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Learning from "Lean" Staffs

Churches that spend less than national averages on personnel

A recent survey of U.S. churches suggests that 1 in 7 spends less than 35 percent of its annual budget on staffing costs.

The finding, drawn from the recent "Lean Staffing" survey conducted by Leadership Network and Christianity Today International's Your Church magazine and Leadership Journal, may begin to help churches more accurately assess how many paid staff members they need to effectively minister.

The survey polled 735 leaders from Protestant and evangelical churches across the United States. Of that, the study separated 539 respondents to generate the "lean staffing" comparison: 15 percent of that group spends less than 35 percent on staff, while the rest spend between 35 percent and 65 percent.

Fact2008 says that the average U.S. church spends 45 percent of its annual budget on staff, according to Warren Bird, director of research with Leadership Network. In Your Church's 2009 Church Budget Priorities, nearly 1,100 church leaders say they spend, on average, 41 percent of their annual budgets on staffing. Other organizations, including the National Association of Church Business Administration, estimate the average runs closer to 50 percent—and sometimes higher—for many Congregations.

Church leaders often say they want to spend less on personnel and more on outreach. But those same leaders also often say they aren't aware of other churches using smaller staffing models well to accomplish that, Bird says.

Now there's at least some data to suggest such churches do exist.

"There are churches that seem to be healthy and outreach-minded that do, indeed, have a lower percentage of their budget going to staffing costs. It can be done," Bird says. "That was very affirming."

Based on the survey's results, Bird says he was also encouraged to see "lean-staffing churches spend a higher percentage of their budget money outside of their wails."

What the "Lean Staffing" survey doesn't reveal, though, is a recipe showing precisely how those slim-staffed churches do it. Further research later this year will seek those answers, Bird says.

And such answers may prove timely. Congregations continue to weather the worst economic recession in decades, and many are working with fewer overall dollars compared to just a couple of years ago (see page 20).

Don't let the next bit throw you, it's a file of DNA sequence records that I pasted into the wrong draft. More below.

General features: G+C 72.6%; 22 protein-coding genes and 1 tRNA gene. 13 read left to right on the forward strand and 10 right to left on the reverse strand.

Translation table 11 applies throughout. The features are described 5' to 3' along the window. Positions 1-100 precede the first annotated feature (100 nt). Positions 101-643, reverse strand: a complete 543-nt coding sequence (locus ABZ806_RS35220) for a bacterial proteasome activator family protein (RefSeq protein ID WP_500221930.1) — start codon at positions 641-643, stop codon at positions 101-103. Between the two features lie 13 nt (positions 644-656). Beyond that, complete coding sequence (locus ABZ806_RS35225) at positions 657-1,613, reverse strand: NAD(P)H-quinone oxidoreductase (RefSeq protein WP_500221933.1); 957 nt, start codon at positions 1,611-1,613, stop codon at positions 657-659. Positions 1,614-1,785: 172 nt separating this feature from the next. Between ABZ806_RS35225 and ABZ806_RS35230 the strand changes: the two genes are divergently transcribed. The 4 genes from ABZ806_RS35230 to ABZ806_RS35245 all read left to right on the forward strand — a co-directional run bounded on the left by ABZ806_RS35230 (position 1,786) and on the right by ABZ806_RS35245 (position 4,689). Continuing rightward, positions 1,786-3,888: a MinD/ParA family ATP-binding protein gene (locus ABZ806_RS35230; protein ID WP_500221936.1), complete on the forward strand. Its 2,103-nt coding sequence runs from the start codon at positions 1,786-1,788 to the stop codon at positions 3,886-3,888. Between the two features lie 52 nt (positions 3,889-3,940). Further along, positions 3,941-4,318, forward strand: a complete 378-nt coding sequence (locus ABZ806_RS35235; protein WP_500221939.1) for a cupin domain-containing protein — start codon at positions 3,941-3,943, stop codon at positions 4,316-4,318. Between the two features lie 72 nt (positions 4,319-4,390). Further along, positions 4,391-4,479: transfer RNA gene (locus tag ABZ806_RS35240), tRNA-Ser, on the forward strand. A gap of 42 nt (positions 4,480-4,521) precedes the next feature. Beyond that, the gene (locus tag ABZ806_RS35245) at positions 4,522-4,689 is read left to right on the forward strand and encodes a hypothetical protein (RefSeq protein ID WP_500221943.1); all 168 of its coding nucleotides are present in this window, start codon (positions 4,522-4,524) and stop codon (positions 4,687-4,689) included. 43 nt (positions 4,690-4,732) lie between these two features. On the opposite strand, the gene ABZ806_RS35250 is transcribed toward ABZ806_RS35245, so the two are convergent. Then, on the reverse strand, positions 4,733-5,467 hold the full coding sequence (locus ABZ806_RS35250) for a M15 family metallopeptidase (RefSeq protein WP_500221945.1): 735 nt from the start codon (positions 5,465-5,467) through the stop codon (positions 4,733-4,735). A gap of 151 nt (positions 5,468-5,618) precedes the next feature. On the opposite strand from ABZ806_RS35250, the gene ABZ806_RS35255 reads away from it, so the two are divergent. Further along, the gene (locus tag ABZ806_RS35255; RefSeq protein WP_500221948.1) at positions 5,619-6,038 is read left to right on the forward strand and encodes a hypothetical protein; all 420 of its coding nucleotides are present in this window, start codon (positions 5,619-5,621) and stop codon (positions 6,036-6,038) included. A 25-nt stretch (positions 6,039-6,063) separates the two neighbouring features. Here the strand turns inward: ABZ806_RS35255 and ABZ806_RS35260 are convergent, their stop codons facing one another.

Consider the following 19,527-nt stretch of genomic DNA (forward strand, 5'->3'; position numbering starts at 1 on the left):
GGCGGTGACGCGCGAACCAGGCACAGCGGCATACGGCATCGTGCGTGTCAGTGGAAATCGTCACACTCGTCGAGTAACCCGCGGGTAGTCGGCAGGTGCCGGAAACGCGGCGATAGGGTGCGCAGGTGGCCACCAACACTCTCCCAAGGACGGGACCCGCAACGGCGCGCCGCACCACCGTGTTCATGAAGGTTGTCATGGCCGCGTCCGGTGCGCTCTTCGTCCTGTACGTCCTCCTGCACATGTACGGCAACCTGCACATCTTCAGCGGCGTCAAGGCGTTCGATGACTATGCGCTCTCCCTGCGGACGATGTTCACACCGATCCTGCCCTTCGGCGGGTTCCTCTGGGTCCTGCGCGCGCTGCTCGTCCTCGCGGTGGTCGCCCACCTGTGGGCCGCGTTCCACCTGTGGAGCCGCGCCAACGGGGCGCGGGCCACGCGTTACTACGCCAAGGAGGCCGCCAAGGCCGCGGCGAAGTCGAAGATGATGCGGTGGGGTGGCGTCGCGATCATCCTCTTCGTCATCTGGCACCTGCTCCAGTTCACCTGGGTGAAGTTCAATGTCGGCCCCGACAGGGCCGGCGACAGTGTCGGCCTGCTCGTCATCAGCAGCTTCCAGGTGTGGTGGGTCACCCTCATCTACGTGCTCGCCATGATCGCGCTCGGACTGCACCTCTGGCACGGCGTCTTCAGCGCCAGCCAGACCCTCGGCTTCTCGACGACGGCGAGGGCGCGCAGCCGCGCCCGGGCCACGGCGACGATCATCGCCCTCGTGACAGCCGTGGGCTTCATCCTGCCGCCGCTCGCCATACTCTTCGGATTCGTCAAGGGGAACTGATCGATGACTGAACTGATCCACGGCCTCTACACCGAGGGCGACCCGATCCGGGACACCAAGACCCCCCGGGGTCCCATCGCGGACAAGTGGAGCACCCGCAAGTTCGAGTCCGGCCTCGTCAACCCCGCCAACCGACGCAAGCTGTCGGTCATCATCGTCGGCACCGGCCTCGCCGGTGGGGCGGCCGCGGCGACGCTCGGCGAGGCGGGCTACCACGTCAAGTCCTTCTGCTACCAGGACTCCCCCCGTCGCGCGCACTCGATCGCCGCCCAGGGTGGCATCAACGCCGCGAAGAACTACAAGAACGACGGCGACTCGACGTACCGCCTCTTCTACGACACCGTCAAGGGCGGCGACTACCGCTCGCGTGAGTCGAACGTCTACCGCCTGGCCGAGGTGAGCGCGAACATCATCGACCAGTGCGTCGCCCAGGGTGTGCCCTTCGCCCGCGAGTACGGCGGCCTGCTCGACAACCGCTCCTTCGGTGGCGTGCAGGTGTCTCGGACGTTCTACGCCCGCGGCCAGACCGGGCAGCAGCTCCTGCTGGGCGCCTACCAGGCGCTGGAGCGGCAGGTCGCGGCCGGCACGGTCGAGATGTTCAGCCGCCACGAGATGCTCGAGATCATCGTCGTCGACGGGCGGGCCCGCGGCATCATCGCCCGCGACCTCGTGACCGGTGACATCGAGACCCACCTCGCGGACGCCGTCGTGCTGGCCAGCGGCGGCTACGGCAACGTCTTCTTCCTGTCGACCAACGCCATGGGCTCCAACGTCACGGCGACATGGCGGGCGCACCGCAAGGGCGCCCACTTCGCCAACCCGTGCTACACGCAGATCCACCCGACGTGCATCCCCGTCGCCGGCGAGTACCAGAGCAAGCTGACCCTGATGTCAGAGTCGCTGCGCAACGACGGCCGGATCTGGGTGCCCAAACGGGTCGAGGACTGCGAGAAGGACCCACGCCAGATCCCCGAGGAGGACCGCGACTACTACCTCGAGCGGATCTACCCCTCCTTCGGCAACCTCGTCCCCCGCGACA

Even without a recipe, though, Bird says some general patterns from the "Lean Staffing" survey can help churches begin evaluating their thinking now. In particular:

  • Lean-staffed churches averaged 1 paid staff member per 86 attenders compared to a 1-to-70 ratio for those that spend more on staffing;
  • Lean-staffed churches generally spent 18 percent of their budgets on outreach, such as missions and community aid, compared to 15 percent by the other group;
  • Based on those numbers, church leaders can determine their staff-to-attender ratios and the percentage of their budgets spent on outreach, and then evaluate how much, if at all, they want those numbers to shift, Bird says.

"I think we found some norms to help people frame their discussions," he says.

Bird acknowledges that, in some instances, a "lean-staffed" church's data from this survey may be skewed.

For instance, an outside group may rent a church's building during the week, providing a greater level of income for that church to use, even though its staffing may be nearly identical to another of comparable attendance size. "Some churches solve the problem by making the pie bigger. I'm not sure that makes their staff any more effective," he says. "It just makes their staffing percentages look better."

Or, in other instances, churches may outsource certain duties previously handled by paid staff, such as accounting or custodial services. Those expenses may fall under an area separate from personnel in the budget, even though it still involves compensating a person to complete necessary work for the church.

Leadership Network's follow-up research (posted at learnings.leadnet.org) will work to separate such occurrences from situations in which churches actually spend fewer dollars on staff and develop a well-trained volunteer base. "Perhaps this is a motivator, that if we can find a way to further empower lay leadership, it will free up more money to help with missions and to very tangibly meet needs in one's community," Bird says.

He adds: "There are ways to do this. You can cut back on ministries and spend less. Or you can work a smaller staff to death."

But the hope is to find churches striking a balance. "We want to find the healthy way to do it."

Matthew Branaugh is editor of content and business development for Church Law & Tax at Christianity Today. He earned his juris doctor (JD) with honors from the University of Denver Sturm College of Law.

This content is designed to provide accurate and authoritative information in regard to the subject matter covered. It is sold with the understanding that the publisher is not engaged in rendering legal, accounting, or other professional service. If legal advice or other expert assistance is required, the services of a competent professional person should be sought. "From a Declaration of Principles jointly adopted by a Committee of the American Bar Association and a Committee of Publishers and Associations." Due to the nature of the U.S. legal system, laws and regulations constantly change. The editors encourage readers to carefully search the site for all content related to the topic of interest and consult qualified local counsel to verify the status of specific statutes, laws, regulations, and precedential court holdings.

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  • April 1, 2010

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